On a December afternoon, Mimi Brănescu drives his pre-teen daughter to an appointment with her dentist, Maria Popistaşu, with whom Brănescu has been having a clandestine affair. Along the way, he gets a call from his wife, Mirela Oprişor, who tells him she’s getting off work early, and wants to come to the appointment. And so for long, agonizing minutes, a somewhat huffy Popistaşu discusses orthodontic procedures with Oprişor, who cluelessly peppers the dentist with questions about teeth. Meanwhile, Brănescu shrinks back, dying a little with every terse exchange, desperate to get the two women away from each other before something gets said that could ruin everything.
Radu Muntean’s Tuesday, After Christmas is a suspense film of a kind, only the big drama isn’t “When will that bomb under the table go off?” but “When will Brănescu’s wife find out she’s been betrayed?” It eventually happens in a lengthy, devastating conversation in which Brănescu decides just to blurt out a confession to Oprişor, after which the husband and wife bitterly hash out the details: Who? Why? How long? What happens now? It’s a pitch-perfect scene, neither overly histrionic nor overly business-like. In one moment, Oprişor is sobbing that she wants to bash her own head in for wasting her life with Brănescu; in the next, they’re discussing who’s going to tell their daughter, and when. The scene looks and sounds exactly like how two people who’ve lived together and loved each other for more than a decade would terminate their marriage.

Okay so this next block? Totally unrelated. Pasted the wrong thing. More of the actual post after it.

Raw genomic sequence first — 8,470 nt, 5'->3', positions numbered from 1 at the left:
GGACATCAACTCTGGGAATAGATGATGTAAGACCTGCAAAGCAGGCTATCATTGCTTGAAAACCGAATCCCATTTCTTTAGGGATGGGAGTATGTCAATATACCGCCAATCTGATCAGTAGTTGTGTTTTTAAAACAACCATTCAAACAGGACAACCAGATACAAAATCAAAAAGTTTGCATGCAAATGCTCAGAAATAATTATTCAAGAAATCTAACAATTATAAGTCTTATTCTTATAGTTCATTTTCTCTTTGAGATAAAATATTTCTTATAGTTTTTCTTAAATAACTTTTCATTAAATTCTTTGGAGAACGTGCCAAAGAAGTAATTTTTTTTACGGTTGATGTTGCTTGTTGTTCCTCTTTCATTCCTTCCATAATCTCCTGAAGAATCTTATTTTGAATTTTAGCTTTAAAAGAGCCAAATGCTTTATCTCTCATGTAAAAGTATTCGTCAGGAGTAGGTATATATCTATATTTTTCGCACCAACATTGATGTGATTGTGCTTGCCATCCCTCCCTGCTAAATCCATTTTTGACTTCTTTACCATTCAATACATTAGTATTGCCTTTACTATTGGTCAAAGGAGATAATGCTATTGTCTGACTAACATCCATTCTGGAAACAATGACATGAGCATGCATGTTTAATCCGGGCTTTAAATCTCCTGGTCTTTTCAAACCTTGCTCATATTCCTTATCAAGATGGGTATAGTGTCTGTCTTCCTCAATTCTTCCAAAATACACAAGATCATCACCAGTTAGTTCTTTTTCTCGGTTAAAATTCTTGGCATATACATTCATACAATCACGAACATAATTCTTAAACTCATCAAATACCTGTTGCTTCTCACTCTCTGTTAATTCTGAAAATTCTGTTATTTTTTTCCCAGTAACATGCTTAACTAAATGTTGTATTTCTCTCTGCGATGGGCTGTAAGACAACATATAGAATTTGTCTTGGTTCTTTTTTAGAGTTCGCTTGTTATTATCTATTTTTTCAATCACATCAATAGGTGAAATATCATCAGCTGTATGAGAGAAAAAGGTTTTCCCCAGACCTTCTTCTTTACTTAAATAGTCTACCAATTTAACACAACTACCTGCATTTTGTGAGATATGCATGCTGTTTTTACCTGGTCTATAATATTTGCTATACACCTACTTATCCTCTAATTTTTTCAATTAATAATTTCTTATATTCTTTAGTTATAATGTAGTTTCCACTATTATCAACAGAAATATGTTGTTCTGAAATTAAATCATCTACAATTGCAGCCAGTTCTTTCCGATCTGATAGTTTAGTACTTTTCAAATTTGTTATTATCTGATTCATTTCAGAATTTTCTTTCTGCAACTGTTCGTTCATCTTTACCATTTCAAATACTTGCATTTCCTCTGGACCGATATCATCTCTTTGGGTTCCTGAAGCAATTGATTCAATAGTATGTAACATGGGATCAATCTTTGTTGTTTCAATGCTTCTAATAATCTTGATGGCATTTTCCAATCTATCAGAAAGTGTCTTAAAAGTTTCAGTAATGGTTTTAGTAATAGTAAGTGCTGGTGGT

That’s in keeping with the style of the rest of the movie, too, which is more about well-observed moments of everyday life than it is about heightened melodrama. Tuesday, After Christmas opens with two sweet, low-key scenes: one of Brănescu lounging around naked with Popistaşu, joking about his “mutant toes”; the other of him Christmas shopping with his wife, debating whether the snowboard they’re buying for their daughter is too big and too pink. The easiness of both exchanges makes it clear that he loves his family, and he loves his mistress. Only later, when we see Brănescu having a chilly conversation with Popistaşu’s mother, or we see his daughter chewing gum that Popistaşu bought for him, is it clear that there’s no way this golden age can last. All it takes is one sentence—“I’ve met someone, and we’re in love”—and everything breaks.